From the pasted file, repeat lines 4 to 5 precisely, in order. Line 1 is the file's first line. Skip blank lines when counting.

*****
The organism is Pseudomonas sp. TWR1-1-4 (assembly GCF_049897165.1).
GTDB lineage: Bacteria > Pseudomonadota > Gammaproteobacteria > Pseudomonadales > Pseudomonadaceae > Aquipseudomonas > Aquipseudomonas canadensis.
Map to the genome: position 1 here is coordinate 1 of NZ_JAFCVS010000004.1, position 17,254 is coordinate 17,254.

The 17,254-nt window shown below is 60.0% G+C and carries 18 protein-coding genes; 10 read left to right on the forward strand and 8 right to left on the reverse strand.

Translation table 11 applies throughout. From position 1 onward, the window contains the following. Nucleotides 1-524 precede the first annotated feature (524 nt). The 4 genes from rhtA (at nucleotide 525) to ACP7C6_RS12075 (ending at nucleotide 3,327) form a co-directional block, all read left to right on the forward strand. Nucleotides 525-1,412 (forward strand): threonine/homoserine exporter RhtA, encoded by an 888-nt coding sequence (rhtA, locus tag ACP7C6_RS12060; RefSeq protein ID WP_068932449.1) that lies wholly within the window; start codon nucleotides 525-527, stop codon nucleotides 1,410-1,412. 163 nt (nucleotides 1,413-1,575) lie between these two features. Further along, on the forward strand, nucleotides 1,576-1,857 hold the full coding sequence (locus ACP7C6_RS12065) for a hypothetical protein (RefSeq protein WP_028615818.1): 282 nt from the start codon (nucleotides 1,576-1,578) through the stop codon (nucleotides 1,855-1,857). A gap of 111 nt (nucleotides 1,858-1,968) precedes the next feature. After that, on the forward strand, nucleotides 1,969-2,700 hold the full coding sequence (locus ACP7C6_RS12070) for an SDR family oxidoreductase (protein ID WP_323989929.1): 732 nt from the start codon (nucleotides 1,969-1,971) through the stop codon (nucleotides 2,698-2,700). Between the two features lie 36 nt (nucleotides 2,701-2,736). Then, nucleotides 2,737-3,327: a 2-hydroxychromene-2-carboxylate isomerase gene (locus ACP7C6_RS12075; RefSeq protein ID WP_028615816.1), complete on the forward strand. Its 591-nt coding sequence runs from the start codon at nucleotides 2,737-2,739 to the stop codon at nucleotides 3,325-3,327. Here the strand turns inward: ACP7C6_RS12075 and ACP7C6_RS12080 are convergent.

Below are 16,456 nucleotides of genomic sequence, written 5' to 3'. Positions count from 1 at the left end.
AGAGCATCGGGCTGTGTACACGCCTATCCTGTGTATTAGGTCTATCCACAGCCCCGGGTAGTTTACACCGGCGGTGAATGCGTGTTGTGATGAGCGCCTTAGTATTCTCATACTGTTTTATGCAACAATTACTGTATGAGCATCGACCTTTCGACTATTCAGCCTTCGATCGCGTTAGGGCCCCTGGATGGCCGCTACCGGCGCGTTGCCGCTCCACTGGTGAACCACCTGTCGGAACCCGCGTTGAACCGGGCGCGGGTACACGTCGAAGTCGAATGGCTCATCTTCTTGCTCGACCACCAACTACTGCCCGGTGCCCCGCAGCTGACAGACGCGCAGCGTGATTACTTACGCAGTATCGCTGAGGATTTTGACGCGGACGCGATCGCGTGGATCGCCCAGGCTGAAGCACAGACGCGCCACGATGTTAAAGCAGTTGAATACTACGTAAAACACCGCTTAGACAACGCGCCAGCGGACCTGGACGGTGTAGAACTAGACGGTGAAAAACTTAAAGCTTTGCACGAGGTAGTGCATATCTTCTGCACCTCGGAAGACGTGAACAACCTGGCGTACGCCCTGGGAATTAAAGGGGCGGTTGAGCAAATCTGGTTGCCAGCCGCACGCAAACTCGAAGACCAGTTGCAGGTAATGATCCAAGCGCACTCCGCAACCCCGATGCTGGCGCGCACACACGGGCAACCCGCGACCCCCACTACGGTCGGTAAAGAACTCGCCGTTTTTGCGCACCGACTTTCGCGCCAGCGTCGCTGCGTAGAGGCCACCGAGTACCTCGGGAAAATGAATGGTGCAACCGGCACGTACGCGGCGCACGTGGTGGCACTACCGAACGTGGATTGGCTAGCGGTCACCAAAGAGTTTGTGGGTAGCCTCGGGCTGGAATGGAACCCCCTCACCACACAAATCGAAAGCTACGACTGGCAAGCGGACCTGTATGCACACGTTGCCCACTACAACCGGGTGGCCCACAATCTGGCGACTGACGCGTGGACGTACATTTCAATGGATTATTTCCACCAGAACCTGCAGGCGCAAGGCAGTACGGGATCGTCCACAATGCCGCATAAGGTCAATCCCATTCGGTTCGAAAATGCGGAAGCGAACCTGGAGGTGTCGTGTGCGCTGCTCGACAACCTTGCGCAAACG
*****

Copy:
The 17,254-nt window shown below is 60.0% G+C and carries 18 protein-coding genes; 10 read left to right on the forward strand and 8 right to left on the reverse strand.

Translation table 11 applies throughout. From position 1 onward, the window contains the following. Nucleotides 1-524 precede the first annotated feature (524 nt). The 4 genes from rhtA (at nucleotide 525) to ACP7C6_RS12075 (ending at nucleotide 3,327) form a co-directional block, all read left to right on the forward strand. Nucleotides 525-1,412 (forward strand): threonine/homoserine exporter RhtA, encoded by an 888-nt coding sequence (rhtA, locus tag ACP7C6_RS12060; RefSeq protein ID WP_068932449.1) that lies wholly within the window; start codon nucleotides 525-527, stop codon nucleotides 1,410-1,412. 163 nt (nucleotides 1,413-1,575) lie between these two features. Further along, on the forward strand, nucleotides 1,576-1,857 hold the full coding sequence (locus ACP7C6_RS12065) for a hypothetical protein (RefSeq protein WP_028615818.1): 282 nt from the start codon (nucleotides 1,576-1,578) through the stop codon (nucleotides 1,855-1,857). A gap of 111 nt (nucleotides 1,858-1,968) precedes the next feature. After that, on the forward strand, nucleotides 1,969-2,700 hold the full coding sequence (locus ACP7C6_RS12070) for an SDR family oxidoreductase (protein ID WP_323989929.1): 732 nt from the start codon (nucleotides 1,969-1,971) through the stop codon (nucleotides 2,698-2,700). Between the two features lie 36 nt (nucleotides 2,701-2,736). Then, nucleotides 2,737-3,327: a 2-hydroxychromene-2-carboxylate isomerase gene (locus ACP7C6_RS12075; RefSeq protein ID WP_028615816.1), complete on the forward strand. Its 591-nt coding sequence runs from the start codon at nucleotides 2,737-2,739 to the stop codon at nucleotides 3,325-3,327. Here the strand turns inward: ACP7C6_RS12075 and ACP7C6_RS12080 are convergent.